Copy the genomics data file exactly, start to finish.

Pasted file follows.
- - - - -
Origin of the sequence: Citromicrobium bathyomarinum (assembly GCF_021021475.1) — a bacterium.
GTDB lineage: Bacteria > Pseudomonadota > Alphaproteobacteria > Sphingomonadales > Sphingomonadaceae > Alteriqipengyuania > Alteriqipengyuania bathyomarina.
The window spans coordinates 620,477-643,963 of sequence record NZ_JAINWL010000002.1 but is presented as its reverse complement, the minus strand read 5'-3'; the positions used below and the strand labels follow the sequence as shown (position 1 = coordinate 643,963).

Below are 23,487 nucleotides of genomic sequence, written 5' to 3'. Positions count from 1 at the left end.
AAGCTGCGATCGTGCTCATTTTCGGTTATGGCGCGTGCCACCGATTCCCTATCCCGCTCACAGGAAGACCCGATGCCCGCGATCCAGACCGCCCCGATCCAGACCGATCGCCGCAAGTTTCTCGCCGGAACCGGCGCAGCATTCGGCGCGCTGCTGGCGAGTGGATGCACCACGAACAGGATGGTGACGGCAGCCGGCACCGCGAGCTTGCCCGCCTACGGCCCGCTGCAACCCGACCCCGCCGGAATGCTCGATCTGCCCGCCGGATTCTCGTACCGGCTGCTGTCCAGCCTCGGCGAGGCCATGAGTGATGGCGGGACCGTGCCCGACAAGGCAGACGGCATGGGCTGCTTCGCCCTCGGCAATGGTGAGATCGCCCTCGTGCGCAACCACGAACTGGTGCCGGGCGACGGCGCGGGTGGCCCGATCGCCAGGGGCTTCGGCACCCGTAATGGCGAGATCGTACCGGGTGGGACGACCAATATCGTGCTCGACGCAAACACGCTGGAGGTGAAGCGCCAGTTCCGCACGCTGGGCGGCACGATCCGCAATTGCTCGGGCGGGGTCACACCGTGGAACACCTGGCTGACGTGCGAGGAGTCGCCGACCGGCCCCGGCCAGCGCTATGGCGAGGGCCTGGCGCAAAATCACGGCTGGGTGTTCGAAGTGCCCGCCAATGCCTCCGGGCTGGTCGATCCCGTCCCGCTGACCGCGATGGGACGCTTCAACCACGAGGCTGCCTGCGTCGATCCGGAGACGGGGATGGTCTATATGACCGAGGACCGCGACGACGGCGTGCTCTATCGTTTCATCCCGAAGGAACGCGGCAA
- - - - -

Origin of the sequence: Citromicrobium bathyomarinum (assembly GCF_021021475.1) — a bacterium.
GTDB lineage: Bacteria > Pseudomonadota > Alphaproteobacteria > Sphingomonadales > Sphingomonadaceae > Alteriqipengyuania > Alteriqipengyuania bathyomarina.
The window spans coordinates 620,477-643,963 of sequence record NZ_JAINWL010000002.1 but is presented as its reverse complement, the minus strand read 5'-3'; the positions used below and the strand labels follow the sequence as shown (position 1 = coordinate 643,963).

Below are 23,487 nucleotides of genomic sequence, written 5' to 3'. Positions count from 1 at the left end.
AAGCTGCGATCGTGCTCATTTTCGGTTATGGCGCGTGCCACCGATTCCCTATCCCGCTCACAGGAAGACCCGATGCCCGCGATCCAGACCGCCCCGATCCAGACCGATCGCCGCAAGTTTCTCGCCGGAACCGGCGCAGCATTCGGCGCGCTGCTGGCGAGTGGATGCACCACGAACAGGATGGTGACGGCAGCCGGCACCGCGAGCTTGCCCGCCTACGGCCCGCTGCAACCCGACCCCGCCGGAATGCTCGATCTGCCCGCCGGATTCTCGTACCGGCTGCTGTCCAGCCTCGGCGAGGCCATGAGTGATGGCGGGACCGTGCCCGACAAGGCAGACGGCATGGGCTGCTTCGCCCTCGGCAATGGTGAGATCGCCCTCGTGCGCAACCACGAACTGGTGCCGGGCGACGGCGCGGGTGGCCCGATCGCCAGGGGCTTCGGCACCCGTAATGGCGAGATCGTACCGGGTGGGACGACCAATATCGTGCTCGACGCAAACACGCTGGAGGTGAAGCGCCAGTTCCGCACGCTGGGCGGCACGATCCGCAATTGCTCGGGCGGGGTCACACCGTGGAACACCTGGCTGACGTGCGAGGAGTCGCCGACCGGCCCCGGCCAGCGCTATGGCGAGGGCCTGGCGCAAAATCACGGCTGGGTGTTCGAAGTGCCCGCCAATGCCTCCGGGCTGGTCGATCCCGTCCCGCTGACCGCGATGGGACGCTTCAACCACGAGGCTGCCTGCGTCGATCCGGAGACGGGGATGGTCTATATGACCGAGGACCGCGACGACGGCGTGCTCTATCGTTTCATCCCGAAGGAACGCGGCAA